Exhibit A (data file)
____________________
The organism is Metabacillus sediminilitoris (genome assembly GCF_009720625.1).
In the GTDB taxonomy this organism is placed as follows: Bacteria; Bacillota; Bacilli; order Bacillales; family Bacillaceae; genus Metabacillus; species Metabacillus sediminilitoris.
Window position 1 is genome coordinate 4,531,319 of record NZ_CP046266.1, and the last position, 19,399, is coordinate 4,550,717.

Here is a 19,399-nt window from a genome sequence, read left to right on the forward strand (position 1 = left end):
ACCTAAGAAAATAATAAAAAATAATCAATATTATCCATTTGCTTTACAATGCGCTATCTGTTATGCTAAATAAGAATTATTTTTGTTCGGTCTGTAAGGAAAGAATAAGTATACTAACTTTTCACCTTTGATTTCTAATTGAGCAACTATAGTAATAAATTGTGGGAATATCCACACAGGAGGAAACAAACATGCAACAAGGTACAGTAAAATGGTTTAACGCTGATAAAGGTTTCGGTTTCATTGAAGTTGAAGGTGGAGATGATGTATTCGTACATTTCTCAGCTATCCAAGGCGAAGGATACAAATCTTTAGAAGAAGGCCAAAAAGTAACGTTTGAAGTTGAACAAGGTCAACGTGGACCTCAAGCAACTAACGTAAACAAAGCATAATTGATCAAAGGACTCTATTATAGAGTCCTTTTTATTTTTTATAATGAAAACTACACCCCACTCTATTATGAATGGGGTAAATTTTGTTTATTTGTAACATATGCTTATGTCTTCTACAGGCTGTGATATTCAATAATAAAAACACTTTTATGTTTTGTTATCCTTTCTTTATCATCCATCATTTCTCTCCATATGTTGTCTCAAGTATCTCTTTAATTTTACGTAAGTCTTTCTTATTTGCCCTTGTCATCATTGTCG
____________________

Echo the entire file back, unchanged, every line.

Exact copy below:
The organism is Metabacillus sediminilitoris (genome assembly GCF_009720625.1).
In the GTDB taxonomy this organism is placed as follows: Bacteria; Bacillota; Bacilli; order Bacillales; family Bacillaceae; genus Metabacillus; species Metabacillus sediminilitoris.
Window position 1 is genome coordinate 4,531,319 of record NZ_CP046266.1, and the last position, 19,399, is coordinate 4,550,717.

Here is a 19,399-nt window from a genome sequence, read left to right on the forward strand (position 1 = left end):
ACCTAAGAAAATAATAAAAAATAATCAATATTATCCATTTGCTTTACAATGCGCTATCTGTTATGCTAAATAAGAATTATTTTTGTTCGGTCTGTAAGGAAAGAATAAGTATACTAACTTTTCACCTTTGATTTCTAATTGAGCAACTATAGTAATAAATTGTGGGAATATCCACACAGGAGGAAACAAACATGCAACAAGGTACAGTAAAATGGTTTAACGCTGATAAAGGTTTCGGTTTCATTGAAGTTGAAGGTGGAGATGATGTATTCGTACATTTCTCAGCTATCCAAGGCGAAGGATACAAATCTTTAGAAGAAGGCCAAAAAGTAACGTTTGAAGTTGAACAAGGTCAACGTGGACCTCAAGCAACTAACGTAAACAAAGCATAATTGATCAAAGGACTCTATTATAGAGTCCTTTTTATTTTTTATAATGAAAACTACACCCCACTCTATTATGAATGGGGTAAATTTTGTTTATTTGTAACATATGCTTATGTCTTCTACAGGCTGTGATATTCAATAATAAAAACACTTTTATGTTTTGTTATCCTTTCTTTATCATCCATCATTTCTCTCCATATGTTGTCTCAAGTATCTCTTTAATTTTACGTAAGTCTTTCTTATTTGCCCTTGTCATCATTGTCG